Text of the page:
What explodes out of the water like a ton of TNT, bites down with an estimated 18-tons of pressure per square inch, and eats 20-pound bluefish for a snack? Mako shark—and if you want to take on one of these beasts mano-a-mano, running from the Ocean City or Indian River Inlets puts them within close reach.

mako sharks underwater
Mako sharks are the top dogs, in the Mid-Atlantic inshore waters. 

The 20 Fathom Fingers, just a hair over 20 miles from Ocean City and 30 miles from Indian River, is an excellent place for late spring/early summer sharking. If history proves any indicator, shark will be on the feed here right now. (Read our Coastal Mid-Atlantic Fishing Report, to learn the latest). You can expect mako to be on the menu so long as the water temperatures are near or above 60-degrees and bluefish—one of these shark’s favorite foods—are in the area. Most seasons, that means mako are concentrated here through June until mid July, when bluefish numbers in this area often thin out. Beyond this point they’re still a possibility, but are more scattered and harder to target. You’ll also encounter threshers at the 20 Fathom Fingers during this time frame (check out a 437-pound thresher shark caught our of Ocean City last summer), and this is another species that’s good on the table and is thus considered a prize catch. Blue shark, tigers, duskies, and a number of other species can also show up in your chum slick, but since these aren’t good to eat, should be released with care.

Getting to the 20 Fathom Fingers is easy: from Indian River run a 152-degree compass course to the area around 38’10.00 x 74’40.00, and from Ocean City, run a 123 degree course to the same location. The bottom slopes from the upper 80’s and lower 90’s to the 120’s and 130’s, then back up again, and down again, forming the “fingers” of deeper trench-like areas that create unique currents and attract fish. Glimpse at a chart of the area, and you should clearly make out these features. You’ll want to either drift across the fingers, or anchor on one of the sharp edges. In either case, make sure you allow a mile of distance, between yourself and other sharkers. There’s plenty of good bottom around here, and no reason to crowd one another out.

Whether you decide to drift or anchor, you’ll want to determine the direction of the current before setting up. This is a critical component to sharking, according to shark specialist Capt. Mark Sampson, of the Fish Finder, a full-time sharker with over 30 years of experience and author of the book, Modern Sharking.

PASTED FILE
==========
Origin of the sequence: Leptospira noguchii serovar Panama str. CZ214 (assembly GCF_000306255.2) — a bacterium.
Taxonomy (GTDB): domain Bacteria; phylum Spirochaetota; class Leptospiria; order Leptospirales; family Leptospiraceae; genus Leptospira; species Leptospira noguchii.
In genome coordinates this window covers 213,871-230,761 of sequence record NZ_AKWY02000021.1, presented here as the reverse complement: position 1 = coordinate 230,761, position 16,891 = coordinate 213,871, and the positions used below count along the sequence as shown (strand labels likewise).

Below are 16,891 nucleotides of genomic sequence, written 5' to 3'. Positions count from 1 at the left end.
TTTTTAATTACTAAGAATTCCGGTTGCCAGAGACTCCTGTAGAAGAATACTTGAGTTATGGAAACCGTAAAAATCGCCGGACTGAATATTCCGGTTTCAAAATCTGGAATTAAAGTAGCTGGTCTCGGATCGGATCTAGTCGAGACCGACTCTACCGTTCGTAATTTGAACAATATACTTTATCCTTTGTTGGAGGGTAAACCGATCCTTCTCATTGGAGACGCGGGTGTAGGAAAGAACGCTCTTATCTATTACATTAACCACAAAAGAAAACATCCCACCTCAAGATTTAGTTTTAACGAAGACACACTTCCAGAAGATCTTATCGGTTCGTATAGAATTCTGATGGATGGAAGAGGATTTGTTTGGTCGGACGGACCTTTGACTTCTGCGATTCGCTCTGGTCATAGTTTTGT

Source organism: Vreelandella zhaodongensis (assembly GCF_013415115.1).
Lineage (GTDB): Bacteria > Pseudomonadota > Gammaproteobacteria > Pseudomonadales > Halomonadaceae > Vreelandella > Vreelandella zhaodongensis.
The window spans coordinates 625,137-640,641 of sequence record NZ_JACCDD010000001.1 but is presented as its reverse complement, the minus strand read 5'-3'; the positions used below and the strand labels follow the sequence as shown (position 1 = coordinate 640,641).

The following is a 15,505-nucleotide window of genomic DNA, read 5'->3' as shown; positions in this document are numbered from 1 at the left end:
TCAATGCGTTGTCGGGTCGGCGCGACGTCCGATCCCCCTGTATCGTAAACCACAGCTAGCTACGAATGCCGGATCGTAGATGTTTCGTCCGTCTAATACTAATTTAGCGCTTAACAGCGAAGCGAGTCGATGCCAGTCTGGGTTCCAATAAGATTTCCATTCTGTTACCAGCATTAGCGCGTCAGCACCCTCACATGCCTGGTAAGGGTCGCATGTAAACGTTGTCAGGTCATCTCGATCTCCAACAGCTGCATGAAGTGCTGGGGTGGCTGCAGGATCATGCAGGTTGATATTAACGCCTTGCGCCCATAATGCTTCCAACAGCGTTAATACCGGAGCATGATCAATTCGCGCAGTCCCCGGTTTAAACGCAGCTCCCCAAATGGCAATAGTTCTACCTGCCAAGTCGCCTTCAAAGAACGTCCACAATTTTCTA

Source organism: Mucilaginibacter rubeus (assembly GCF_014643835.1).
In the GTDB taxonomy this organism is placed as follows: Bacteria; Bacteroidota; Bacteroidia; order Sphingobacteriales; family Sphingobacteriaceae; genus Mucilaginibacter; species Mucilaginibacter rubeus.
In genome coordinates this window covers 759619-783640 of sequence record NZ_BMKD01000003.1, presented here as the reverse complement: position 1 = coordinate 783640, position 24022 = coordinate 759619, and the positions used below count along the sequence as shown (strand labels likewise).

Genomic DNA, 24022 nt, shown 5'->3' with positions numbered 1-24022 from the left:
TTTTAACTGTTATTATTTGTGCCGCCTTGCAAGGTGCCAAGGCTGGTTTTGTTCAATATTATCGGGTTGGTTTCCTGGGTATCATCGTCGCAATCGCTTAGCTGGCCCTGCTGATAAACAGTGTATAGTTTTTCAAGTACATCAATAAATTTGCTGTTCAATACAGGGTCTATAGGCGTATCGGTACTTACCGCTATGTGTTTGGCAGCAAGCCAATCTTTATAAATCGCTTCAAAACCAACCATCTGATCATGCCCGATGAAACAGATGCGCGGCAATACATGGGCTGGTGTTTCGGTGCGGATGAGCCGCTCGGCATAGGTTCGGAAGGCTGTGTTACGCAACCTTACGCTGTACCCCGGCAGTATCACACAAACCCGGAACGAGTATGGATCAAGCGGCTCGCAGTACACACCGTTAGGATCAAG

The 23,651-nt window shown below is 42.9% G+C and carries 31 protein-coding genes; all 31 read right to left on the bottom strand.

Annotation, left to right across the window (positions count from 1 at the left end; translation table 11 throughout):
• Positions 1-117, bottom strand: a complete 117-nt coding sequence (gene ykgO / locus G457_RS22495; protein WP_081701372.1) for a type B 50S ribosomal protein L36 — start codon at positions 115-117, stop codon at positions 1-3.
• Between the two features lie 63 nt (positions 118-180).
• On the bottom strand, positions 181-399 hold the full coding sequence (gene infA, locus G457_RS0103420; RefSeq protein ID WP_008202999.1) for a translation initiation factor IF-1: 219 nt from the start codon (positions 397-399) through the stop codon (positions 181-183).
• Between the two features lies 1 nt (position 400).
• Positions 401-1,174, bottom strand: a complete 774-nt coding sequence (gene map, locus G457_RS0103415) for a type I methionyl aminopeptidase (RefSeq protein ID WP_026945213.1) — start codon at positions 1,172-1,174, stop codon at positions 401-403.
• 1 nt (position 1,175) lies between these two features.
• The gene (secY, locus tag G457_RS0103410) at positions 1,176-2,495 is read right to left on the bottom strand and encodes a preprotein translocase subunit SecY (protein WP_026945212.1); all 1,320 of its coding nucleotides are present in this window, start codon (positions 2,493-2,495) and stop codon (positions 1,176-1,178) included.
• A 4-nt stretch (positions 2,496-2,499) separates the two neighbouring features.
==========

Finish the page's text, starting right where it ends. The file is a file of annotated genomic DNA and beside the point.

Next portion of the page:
shark on boat
Capt. Sampson, a shark fishing expert, shows some kids the distinguishing features of an Atlantic Sharpnose shark. While it's not nearly as exciting as a mako, the Sharpnose is very common in the Mid-Atlantic region.

“Anglers should always consider three things,” he says. “Number one, where the sharks should be in relation to bottom contours; number two, which direction the current will take the chum; and number three, where the boat must be so that the chum will flow across the area where the sharks should be holding.” Sampson also feels that many anglers don’t pay enough attention to how their chum line is disbursed in relation to the direction of the boat’s drift.

“To better understand where a chumline goes as it leaves their boat, anglers must first consider a few basics about ocean currents,” he said. “Despite how it may appear from the deck of a boat, currents do not necessarily follow the wind. A sustained wind may push the first couple feet of the ocean's surface in the direction the wind is heading, but below that depth the true current might be heading in an entirely different direction, and this is the current that will dictate where the chum will ultimately go. Anglers should also know that, depending upon where they are fishing, currents may or may not be directly affected by tidal flows. So, if a current is not flowing in a direction favorable to their fishing efforts, there's no guarantee it'll change directions within the next six hours. To figure out how that chum line will be moving, mark the boat’s position on a chart, draw an arrow through it that represents the direction of the wind (and therefore the boat), then draw three or four perpendicular lines from the wind line out in the direction the current is heading. These lines will indicate which way the chum is actually heading as it leaves the boat, and from which direction the sharks will be coming from. By plotting the boat and the chum’s travel paths in this fashion, anglers should be able to properly choose starting points for their drift.”

For more information about how to fish for sharks in the Mid-Atlantic region, read Mako Madness, on page 36 of the June edition of FishTalk Magazine or in our Online Edition.